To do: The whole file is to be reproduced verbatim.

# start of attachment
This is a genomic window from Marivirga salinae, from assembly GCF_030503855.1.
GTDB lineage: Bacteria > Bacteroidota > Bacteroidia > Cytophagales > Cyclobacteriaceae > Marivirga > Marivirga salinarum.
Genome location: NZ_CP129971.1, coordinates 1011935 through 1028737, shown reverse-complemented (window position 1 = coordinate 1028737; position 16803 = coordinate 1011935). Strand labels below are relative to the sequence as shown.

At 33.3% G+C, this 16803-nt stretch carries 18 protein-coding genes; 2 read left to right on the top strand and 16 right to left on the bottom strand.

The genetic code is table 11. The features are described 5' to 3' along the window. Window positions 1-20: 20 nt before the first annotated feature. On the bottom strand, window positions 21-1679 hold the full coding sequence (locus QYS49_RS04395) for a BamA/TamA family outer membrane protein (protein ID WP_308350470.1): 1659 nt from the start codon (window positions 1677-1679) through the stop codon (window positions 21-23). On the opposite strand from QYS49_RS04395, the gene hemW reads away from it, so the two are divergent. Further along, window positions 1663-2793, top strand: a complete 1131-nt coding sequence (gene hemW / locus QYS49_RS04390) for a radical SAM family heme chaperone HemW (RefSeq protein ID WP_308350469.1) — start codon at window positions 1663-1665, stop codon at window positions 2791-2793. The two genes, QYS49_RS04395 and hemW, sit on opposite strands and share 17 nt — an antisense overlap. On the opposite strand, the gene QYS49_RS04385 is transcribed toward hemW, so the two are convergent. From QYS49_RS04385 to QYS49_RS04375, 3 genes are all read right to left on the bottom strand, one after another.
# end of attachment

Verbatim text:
This is a genomic window from Marivirga salinae, from assembly GCF_030503855.1.
GTDB lineage: Bacteria > Bacteroidota > Bacteroidia > Cytophagales > Cyclobacteriaceae > Marivirga > Marivirga salinarum.
Genome location: NZ_CP129971.1, coordinates 1011935 through 1028737, shown reverse-complemented (window position 1 = coordinate 1028737; position 16803 = coordinate 1011935). Strand labels below are relative to the sequence as shown.

At 33.3% G+C, this 16803-nt stretch carries 18 protein-coding genes; 2 read left to right on the top strand and 16 right to left on the bottom strand.

The genetic code is table 11. The features are described 5' to 3' along the window. Window positions 1-20: 20 nt before the first annotated feature. On the bottom strand, window positions 21-1679 hold the full coding sequence (locus QYS49_RS04395) for a BamA/TamA family outer membrane protein (protein ID WP_308350470.1): 1659 nt from the start codon (window positions 1677-1679) through the stop codon (window positions 21-23). On the opposite strand from QYS49_RS04395, the gene hemW reads away from it, so the two are divergent. Further along, window positions 1663-2793, top strand: a complete 1131-nt coding sequence (gene hemW / locus QYS49_RS04390) for a radical SAM family heme chaperone HemW (RefSeq protein ID WP_308350469.1) — start codon at window positions 1663-1665, stop codon at window positions 2791-2793. The two genes, QYS49_RS04395 and hemW, sit on opposite strands and share 17 nt — an antisense overlap. On the opposite strand, the gene QYS49_RS04385 is transcribed toward hemW, so the two are convergent. From QYS49_RS04385 to QYS49_RS04375, 3 genes are all read right to left on the bottom strand, one after another.